Ornette – Crazy
(Discograph, VÃ–: 02.11.2012)
If someone had told Ornette that one day she would release an album as a singer, she would not have believed it. Up until now she had been â€“ as a brilliant pianist â€“ the one who composed, arranged and accompanied othersâ€¦ Today, with the treasure chest of cosy and sophisticated pop that is her first album Crazy, she can finally shine.
Ornette grew up in a family of artists, actors and singers. After training at the conservatoire, she developed a passion for jazz, its dissonances and improvisations. Having acquired such knowledge, she made her debut on the professional scene at the tender age of 25, playing keys for Alain Bashung, Peter Von Poehl and Arthur H. On the personal front, she was also part of the MOP trio who released in 2004 an instrumental jazz album to critical acclaim, before doing it again four years later, under the Electric Mop moniker.
Â« I didnâ€™t really â€˜workâ€™ on my voice at the conservatoire. When I tried singing for the first time, I felt an unmediated form of pleasure, one that was not in the least cerebral. I realised I couldnâ€™t miss out on itÂ». And so Ornette began to write her first solo songs, mixing bluesy melancholia and catchy pop. She handed over the delicate task of providing her songs with body without weighing them down to Emiliano Turi, her lifelong comrade, who thus became her albumâ€™s producer.
Challenge met. Crazy is a stellar and ethereal record that is all about balance: choruses that work their way into the brain and wonâ€™t let go, a groove that gets hips moving and chiselled melodies that go straight to the heart, as first single â€œCrazyâ€ superbly exemplifies. Â« I wanted this album to be quite silky, but also a little rough. I wouldnâ€™t have it too â€˜cleanâ€™! Â» Not surprising when her personal pantheon includes Thelonious Monk, Beck, Jack White, Dusty Springfield and BjÃ¶rkâ€¦ The result? Brass parts that cast a shadow over the romantic â€œThereâ€™s A Manâ€, the slightly solemn lyrical urgency of â€œThe Lion and the Dollâ€ and the rattling piano on â€œTottaâ€™s Unicornâ€. An album on a par with offerings by Feist, Kate Nash or The Bird and The Bee, ranking among the best illustrations of a modern, feminine and stylish kind of pop music.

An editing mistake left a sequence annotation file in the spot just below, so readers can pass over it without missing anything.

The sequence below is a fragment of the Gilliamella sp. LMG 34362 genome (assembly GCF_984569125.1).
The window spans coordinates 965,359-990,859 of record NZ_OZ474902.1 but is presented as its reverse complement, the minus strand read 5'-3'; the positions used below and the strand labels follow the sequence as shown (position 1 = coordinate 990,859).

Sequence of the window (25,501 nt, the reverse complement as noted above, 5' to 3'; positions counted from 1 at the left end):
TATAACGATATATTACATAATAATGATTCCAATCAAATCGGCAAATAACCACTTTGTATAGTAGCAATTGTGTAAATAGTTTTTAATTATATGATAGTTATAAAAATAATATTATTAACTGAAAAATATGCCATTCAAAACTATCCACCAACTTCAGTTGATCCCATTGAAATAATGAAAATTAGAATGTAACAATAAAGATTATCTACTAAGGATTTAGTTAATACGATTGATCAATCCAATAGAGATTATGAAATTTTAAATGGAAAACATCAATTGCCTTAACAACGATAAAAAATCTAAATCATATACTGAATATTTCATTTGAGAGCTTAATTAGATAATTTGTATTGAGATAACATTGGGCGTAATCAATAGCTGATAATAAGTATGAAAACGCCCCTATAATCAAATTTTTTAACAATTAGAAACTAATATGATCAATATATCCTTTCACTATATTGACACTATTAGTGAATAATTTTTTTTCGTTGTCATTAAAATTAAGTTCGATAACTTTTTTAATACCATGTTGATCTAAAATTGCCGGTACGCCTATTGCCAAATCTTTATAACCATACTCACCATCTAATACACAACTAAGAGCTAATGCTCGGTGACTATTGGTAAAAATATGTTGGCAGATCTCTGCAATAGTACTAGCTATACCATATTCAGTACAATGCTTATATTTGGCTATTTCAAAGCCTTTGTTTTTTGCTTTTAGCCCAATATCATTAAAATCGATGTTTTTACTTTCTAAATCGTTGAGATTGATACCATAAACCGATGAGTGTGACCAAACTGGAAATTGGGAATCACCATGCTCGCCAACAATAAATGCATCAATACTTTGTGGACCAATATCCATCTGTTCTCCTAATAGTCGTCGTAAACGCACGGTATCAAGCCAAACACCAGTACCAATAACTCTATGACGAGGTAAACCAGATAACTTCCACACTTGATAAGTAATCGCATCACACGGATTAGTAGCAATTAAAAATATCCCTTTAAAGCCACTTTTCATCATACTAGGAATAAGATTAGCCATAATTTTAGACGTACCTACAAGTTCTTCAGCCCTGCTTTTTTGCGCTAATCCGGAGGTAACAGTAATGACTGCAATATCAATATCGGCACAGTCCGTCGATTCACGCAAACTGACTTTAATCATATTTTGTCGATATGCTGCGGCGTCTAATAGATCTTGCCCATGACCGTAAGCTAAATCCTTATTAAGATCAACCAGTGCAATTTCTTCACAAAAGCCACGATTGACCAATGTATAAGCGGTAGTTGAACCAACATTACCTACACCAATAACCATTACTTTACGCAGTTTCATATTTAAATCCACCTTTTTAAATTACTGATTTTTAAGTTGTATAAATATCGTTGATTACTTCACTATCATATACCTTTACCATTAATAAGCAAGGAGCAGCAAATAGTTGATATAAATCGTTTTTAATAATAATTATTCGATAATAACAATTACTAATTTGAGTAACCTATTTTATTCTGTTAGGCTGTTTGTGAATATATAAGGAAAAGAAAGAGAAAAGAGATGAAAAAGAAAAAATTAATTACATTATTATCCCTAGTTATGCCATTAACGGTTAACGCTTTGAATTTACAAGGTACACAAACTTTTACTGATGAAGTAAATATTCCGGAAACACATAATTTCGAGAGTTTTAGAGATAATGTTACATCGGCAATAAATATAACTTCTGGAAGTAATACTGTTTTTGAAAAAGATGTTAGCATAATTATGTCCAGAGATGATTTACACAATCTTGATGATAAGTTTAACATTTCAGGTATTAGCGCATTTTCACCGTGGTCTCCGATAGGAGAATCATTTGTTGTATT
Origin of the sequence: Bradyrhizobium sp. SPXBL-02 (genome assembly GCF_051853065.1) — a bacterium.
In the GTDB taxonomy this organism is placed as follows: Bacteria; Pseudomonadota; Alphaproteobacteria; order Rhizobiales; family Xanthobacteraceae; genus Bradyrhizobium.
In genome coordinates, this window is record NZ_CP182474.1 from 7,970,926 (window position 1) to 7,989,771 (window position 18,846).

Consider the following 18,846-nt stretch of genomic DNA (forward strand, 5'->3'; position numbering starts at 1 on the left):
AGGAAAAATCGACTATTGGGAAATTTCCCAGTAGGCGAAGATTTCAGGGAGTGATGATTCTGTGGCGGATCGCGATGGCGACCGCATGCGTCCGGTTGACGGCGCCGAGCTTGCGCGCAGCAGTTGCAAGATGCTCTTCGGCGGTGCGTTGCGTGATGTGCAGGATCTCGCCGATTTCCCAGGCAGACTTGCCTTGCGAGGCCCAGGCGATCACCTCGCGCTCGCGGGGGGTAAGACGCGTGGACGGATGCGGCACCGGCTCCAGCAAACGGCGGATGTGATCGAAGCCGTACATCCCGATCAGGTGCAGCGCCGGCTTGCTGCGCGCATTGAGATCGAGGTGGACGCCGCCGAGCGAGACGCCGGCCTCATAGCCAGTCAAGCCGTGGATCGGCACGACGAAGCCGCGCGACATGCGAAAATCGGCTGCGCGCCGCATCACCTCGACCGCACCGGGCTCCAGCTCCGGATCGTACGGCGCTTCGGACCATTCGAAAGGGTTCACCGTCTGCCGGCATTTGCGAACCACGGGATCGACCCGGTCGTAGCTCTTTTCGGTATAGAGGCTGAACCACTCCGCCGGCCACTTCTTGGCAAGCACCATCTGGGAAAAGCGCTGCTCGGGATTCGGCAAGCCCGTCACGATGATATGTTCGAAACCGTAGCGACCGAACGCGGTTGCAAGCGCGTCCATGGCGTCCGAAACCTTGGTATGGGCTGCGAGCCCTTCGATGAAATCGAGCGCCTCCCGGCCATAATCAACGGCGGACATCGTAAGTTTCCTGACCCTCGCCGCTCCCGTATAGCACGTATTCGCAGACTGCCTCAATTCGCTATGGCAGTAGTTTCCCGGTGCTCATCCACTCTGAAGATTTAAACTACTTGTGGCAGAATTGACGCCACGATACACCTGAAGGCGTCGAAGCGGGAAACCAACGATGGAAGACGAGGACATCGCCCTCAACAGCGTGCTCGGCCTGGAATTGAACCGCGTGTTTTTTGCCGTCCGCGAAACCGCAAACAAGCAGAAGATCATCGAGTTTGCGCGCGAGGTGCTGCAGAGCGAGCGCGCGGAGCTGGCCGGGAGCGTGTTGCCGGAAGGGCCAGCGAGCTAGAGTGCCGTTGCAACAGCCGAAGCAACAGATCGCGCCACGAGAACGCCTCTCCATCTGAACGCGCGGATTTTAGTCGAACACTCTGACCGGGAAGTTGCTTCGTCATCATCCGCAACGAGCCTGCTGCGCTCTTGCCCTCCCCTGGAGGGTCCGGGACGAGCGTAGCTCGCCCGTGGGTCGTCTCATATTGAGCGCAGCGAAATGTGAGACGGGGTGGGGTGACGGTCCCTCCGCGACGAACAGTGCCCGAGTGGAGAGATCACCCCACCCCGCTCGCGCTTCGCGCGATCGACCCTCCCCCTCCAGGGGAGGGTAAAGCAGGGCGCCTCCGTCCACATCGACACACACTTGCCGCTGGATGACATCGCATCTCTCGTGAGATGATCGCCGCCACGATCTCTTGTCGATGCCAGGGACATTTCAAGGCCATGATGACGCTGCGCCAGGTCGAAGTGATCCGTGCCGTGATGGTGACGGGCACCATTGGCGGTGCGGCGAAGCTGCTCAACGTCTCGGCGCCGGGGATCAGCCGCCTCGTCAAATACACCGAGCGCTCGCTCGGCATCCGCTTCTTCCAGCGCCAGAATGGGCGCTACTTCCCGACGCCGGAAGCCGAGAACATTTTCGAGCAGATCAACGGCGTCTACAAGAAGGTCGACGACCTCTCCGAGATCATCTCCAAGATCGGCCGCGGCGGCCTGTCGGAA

Having (officially) become a singer, Ornette (who chose her name in reference to her own musical roots and as a tribute to the maker of one of her favourite songs, â€œLonely Womanâ€) took to the stage. Noticed as she opened for many acts (Yael NaÃ¯m, CÅ“ur de Pirate, Yodelice â€“ on tour and at the Olympia â€“ Camelia Jordana and Jeanne Cherhal), with each live performance Ornette confirms her ease and natural ability to enthral an audience. From the Nuits de FourviÃ¨re festival to the Montreal International Jazz festival this year, Ornette does stunt after stunt without worrying about safety nets: she never covers the same song twice and invites a wide array of guests (from Arthur H to a brass orchestra). Â« When Iâ€™m on stage, it feels like Iâ€™m improvising night after night. Singing still feels every bit as good: it is such an instinctive and immediate pleasure Â».